The Vision Mercedes-Maybach 6 concept nearly stole the show at last year’s Pebble Beach concours in California, even surrounded by hundreds of vintage, billionaire-friendly Bugattis, Ferraris, Packards and Isottas. The Cabriolet version, which Mercedes unveiled this evening in Pebble Beach, can’t quite top the Cupid’s Arrow of a coupe for sheer, streamlined fabulousness. But this oceangoing convertible, which stretches nearly as far as a Rolls-Royce Phantom, might still move a Saudi prince to let his girlfriend drive.
Overall length is 18.7 feet — nearly as long as the ginormous Rolls-Royce Phantom. Like the coupe, the convertible’s cabin features a ribbon of upholstery that wraps from seat cushion to console, but the center air vents are more distinct here. They sit on a separate plane below the main dashboard, a difference Mercedes divulged in a teaser video of the convertible earlier this month.
The fabric top employs rose-gold threads, while the cabin’s floor has open-pore wood with aluminum inlays. Ahead of the windshield is a gull-wing hood (there it is!) to reveal a compartment with custom luggage and — why are we not surprised? — picnic supplies. Sadly, croquet mallets and bocce balls don’t appear to be among them.
Like last year’s coupe, the convertible is an electric car; Mercedes touts 750 horsepower and a range of more than 200 miles. Mercedes says its recent concept cars are “looking far into the future,” but the Vision Maybach 6 cabriolet seems too wild to portend anything more than a design direction.
Compared with last year’s coupe, the convertible better flaunts its interior, even if it’s the kind of high-concept fluff that’s reliably toned down before the car enters showrooms. The “360-degree luxury lounge” is one part Miami Art Deco—with Eames-style chairs, open-pore wood, and crystal-white leather fit for Marilyn Monroe—and one part Ex Machina AI, with peekaboo blue fiber-optic ligatures and massive head-up displays that sweep the entire windshield. Individual buttons on seat upholstery are actually tiny Mercedes stars, backlit in blue. An “intuitive communication system” suggests Siri with a German accent—”Fritzi,” perhaps—a concierge that an owner can talk to, or bark orders at, without predetermined voice commands.
Digital wonder continues with the electric drive system, including a flat battery in the underbody and four compact, synchronous electric motors producing 750 horsepower. That’s good for a 0-60 mph surge in less than four seconds, a 155-mph top speed, and a driving range beyond 200 miles. The Mercedes-Maybach also highlights DC charging based on the new CCS standard, with a capacity up to 350 kW that could add about 60 miles of range in five minutes, speeding a butler’s run to Seven Eleven. The Haagen-Daz will fit easily under an insanely stretched two-piece hood, with slots left over for custom luggage, picnic gear, and other accoutrements.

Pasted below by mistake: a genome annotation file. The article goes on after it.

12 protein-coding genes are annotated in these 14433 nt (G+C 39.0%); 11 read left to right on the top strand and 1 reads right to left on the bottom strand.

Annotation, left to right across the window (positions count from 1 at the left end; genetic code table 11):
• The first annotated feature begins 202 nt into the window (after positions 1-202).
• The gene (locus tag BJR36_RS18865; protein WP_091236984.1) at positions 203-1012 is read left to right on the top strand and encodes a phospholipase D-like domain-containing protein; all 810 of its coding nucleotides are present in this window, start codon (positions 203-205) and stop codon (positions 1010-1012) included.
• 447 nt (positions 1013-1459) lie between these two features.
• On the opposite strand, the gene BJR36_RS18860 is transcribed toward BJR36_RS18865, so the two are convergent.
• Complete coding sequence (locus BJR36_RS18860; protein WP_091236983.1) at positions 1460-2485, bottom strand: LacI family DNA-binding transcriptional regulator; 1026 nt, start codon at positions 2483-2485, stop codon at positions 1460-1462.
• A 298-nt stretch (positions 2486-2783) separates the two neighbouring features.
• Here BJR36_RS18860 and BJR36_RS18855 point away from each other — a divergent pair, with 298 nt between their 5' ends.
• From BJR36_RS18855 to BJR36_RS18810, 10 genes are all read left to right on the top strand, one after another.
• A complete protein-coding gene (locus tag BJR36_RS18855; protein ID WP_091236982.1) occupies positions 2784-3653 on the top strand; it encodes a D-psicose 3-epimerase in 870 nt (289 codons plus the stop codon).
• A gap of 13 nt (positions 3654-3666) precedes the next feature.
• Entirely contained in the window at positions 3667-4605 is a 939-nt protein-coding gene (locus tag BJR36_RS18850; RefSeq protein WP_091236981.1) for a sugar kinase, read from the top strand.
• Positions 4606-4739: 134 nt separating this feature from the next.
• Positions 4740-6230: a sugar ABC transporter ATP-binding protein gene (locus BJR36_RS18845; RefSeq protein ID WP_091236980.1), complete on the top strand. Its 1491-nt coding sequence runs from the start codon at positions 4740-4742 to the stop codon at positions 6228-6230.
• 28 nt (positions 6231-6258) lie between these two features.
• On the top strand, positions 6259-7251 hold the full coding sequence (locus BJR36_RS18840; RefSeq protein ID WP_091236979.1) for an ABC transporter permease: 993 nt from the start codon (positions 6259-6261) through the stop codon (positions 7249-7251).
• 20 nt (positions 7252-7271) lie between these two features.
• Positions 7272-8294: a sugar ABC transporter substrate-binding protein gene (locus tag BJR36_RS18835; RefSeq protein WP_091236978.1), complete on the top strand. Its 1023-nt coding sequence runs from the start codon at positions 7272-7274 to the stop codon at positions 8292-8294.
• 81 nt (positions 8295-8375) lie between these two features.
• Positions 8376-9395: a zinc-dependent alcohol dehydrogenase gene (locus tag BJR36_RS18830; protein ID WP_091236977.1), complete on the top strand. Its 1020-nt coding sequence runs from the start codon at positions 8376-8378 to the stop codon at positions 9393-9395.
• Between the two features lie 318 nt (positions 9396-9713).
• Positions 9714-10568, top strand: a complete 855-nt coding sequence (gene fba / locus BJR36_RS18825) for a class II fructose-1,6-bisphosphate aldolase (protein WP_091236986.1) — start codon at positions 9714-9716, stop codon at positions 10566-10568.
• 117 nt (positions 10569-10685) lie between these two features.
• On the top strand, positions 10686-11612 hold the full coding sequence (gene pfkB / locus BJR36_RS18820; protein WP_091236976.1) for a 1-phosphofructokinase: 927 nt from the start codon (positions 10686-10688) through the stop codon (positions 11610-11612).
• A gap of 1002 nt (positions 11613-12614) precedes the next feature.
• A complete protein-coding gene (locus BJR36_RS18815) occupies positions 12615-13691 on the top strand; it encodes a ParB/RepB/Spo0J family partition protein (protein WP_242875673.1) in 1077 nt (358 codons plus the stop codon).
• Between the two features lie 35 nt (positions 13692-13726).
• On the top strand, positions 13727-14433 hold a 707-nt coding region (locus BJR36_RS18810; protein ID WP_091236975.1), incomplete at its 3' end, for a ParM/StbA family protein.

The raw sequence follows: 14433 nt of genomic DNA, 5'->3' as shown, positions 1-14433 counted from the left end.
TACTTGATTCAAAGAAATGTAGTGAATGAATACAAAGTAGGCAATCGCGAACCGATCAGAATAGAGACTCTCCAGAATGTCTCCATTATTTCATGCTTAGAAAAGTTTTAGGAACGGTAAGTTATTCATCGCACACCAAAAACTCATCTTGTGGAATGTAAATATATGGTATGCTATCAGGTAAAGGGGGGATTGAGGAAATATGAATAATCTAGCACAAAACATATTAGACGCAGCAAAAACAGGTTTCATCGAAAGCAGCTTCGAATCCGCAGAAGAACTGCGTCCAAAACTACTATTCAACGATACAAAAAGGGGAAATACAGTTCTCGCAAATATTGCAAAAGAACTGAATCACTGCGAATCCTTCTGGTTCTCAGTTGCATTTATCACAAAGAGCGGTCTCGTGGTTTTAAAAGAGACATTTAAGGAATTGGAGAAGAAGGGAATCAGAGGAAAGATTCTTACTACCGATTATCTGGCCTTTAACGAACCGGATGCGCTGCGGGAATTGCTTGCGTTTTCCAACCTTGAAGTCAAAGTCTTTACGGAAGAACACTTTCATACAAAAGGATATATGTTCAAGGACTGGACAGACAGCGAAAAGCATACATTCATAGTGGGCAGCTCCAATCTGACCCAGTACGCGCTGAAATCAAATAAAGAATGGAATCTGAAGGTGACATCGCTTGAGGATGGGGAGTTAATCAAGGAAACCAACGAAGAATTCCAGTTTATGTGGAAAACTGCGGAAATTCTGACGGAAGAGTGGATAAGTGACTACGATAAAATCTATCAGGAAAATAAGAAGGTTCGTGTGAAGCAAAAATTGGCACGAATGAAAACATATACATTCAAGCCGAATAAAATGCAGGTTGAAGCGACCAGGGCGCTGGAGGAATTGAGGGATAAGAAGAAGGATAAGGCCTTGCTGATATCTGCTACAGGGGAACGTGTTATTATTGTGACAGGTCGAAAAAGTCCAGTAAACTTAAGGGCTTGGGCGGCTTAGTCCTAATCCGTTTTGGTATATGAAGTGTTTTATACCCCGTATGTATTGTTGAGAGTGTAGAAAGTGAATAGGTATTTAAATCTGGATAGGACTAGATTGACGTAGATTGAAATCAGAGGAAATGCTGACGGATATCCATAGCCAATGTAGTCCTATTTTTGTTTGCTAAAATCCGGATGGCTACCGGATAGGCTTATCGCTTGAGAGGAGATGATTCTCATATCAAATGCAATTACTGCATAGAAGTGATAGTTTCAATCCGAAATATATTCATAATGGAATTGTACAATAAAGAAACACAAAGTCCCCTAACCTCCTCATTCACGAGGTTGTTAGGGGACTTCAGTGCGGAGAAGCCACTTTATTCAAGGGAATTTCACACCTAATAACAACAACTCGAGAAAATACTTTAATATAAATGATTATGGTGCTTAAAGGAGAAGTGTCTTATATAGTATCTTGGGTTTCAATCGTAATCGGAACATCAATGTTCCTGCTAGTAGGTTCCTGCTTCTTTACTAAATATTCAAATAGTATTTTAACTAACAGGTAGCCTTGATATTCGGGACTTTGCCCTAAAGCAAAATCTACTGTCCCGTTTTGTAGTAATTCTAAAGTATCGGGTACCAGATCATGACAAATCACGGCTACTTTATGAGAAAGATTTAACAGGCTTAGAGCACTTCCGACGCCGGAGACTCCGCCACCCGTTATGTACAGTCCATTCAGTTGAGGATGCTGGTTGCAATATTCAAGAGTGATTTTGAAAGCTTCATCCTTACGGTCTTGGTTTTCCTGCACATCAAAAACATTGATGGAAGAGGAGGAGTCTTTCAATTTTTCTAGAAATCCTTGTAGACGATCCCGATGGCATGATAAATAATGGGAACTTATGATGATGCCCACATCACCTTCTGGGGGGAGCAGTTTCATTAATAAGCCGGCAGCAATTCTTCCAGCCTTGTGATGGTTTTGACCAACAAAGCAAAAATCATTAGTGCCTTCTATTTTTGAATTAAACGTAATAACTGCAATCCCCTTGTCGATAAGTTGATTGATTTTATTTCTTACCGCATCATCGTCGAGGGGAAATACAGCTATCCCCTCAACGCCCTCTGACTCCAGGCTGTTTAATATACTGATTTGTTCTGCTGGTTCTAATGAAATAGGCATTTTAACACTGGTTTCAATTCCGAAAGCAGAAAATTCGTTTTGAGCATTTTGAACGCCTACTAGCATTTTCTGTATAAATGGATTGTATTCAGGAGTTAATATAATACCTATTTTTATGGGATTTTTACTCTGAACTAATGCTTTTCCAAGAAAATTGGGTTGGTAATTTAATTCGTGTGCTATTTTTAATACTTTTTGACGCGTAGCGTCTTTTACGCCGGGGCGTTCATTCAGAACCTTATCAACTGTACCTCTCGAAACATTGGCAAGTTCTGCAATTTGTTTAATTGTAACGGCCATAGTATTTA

Where callow luxury brands like Infiniti have to exaggerate or fake a history as they strain for attention and relevance at Pebble Beach, it comes more naturally to Mercedes. The Maybach brand itself is named for Wilhelm Maybach, who designed the first Mercedes in 1901 and was a pioneer in automobiles, internal combustion engines, and even the French auto industry, having been dubbed the “king of designers” in France. And for all its modernity, the Vision 6 Cabriolet tucks neatly into a continuum of swoopy classics that includes Mercedes’s “motorway couriers” like the 500K and 540K Special Coupe, or the famous 1938 540K Streamliner that appeared at Pebble Beach in 2015—a Benz one-off that underwent 4,800 hours of loving restoration.
As it did last year, Mercedes insisted the Vision 6 Cabriolet is merely a Pebble Beach party favor, a styling exercise that won’t make it to showrooms. Yet against the alternating backdrops of the Pacific Ocean and hordes of the world’s wealthiest car collectors, the convertible raises hope that Mercedes will create some Maybach, any Maybach, that doesn’t ape the luxury trend of three-ton, gloopy-looking SUV’s. Because we’d rather not show up at Pebble Beach in 2067, being wheeled around by a comely assistant, only to finally stroke out over a show lawn full of Maybach G-Wagens, Bentley Bentaygas, and Rolls-Royce Cullinans.